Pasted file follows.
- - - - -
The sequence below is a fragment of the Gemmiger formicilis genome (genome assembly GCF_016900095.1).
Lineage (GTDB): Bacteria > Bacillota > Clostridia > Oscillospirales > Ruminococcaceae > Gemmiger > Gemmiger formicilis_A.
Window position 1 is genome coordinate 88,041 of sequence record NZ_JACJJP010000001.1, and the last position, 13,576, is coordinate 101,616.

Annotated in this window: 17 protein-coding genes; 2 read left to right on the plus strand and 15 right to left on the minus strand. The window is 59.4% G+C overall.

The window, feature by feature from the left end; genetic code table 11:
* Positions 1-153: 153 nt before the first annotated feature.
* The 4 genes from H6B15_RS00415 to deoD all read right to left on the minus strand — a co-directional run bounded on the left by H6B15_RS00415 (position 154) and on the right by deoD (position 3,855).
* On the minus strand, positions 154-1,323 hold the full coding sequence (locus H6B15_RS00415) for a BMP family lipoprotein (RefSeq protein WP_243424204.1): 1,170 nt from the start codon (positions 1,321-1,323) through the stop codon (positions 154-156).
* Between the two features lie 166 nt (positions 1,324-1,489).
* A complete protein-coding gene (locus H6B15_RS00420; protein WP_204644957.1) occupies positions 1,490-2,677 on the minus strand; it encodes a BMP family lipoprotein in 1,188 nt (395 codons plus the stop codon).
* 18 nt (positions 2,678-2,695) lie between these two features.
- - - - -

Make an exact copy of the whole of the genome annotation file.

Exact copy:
The sequence below is a fragment of the Gemmiger formicilis genome (genome assembly GCF_016900095.1).
Lineage (GTDB): Bacteria > Bacillota > Clostridia > Oscillospirales > Ruminococcaceae > Gemmiger > Gemmiger formicilis_A.
Window position 1 is genome coordinate 88,041 of sequence record NZ_JACJJP010000001.1, and the last position, 13,576, is coordinate 101,616.

Annotated in this window: 17 protein-coding genes; 2 read left to right on the plus strand and 15 right to left on the minus strand. The window is 59.4% G+C overall.

The window, feature by feature from the left end; genetic code table 11:
* Positions 1-153: 153 nt before the first annotated feature.
* The 4 genes from H6B15_RS00415 to deoD all read right to left on the minus strand — a co-directional run bounded on the left by H6B15_RS00415 (position 154) and on the right by deoD (position 3,855).
* On the minus strand, positions 154-1,323 hold the full coding sequence (locus H6B15_RS00415) for a BMP family lipoprotein (RefSeq protein WP_243424204.1): 1,170 nt from the start codon (positions 1,321-1,323) through the stop codon (positions 154-156).
* Between the two features lie 166 nt (positions 1,324-1,489).
* A complete protein-coding gene (locus H6B15_RS00420; protein WP_204644957.1) occupies positions 1,490-2,677 on the minus strand; it encodes a BMP family lipoprotein in 1,188 nt (395 codons plus the stop codon).
* 18 nt (positions 2,678-2,695) lie between these two features.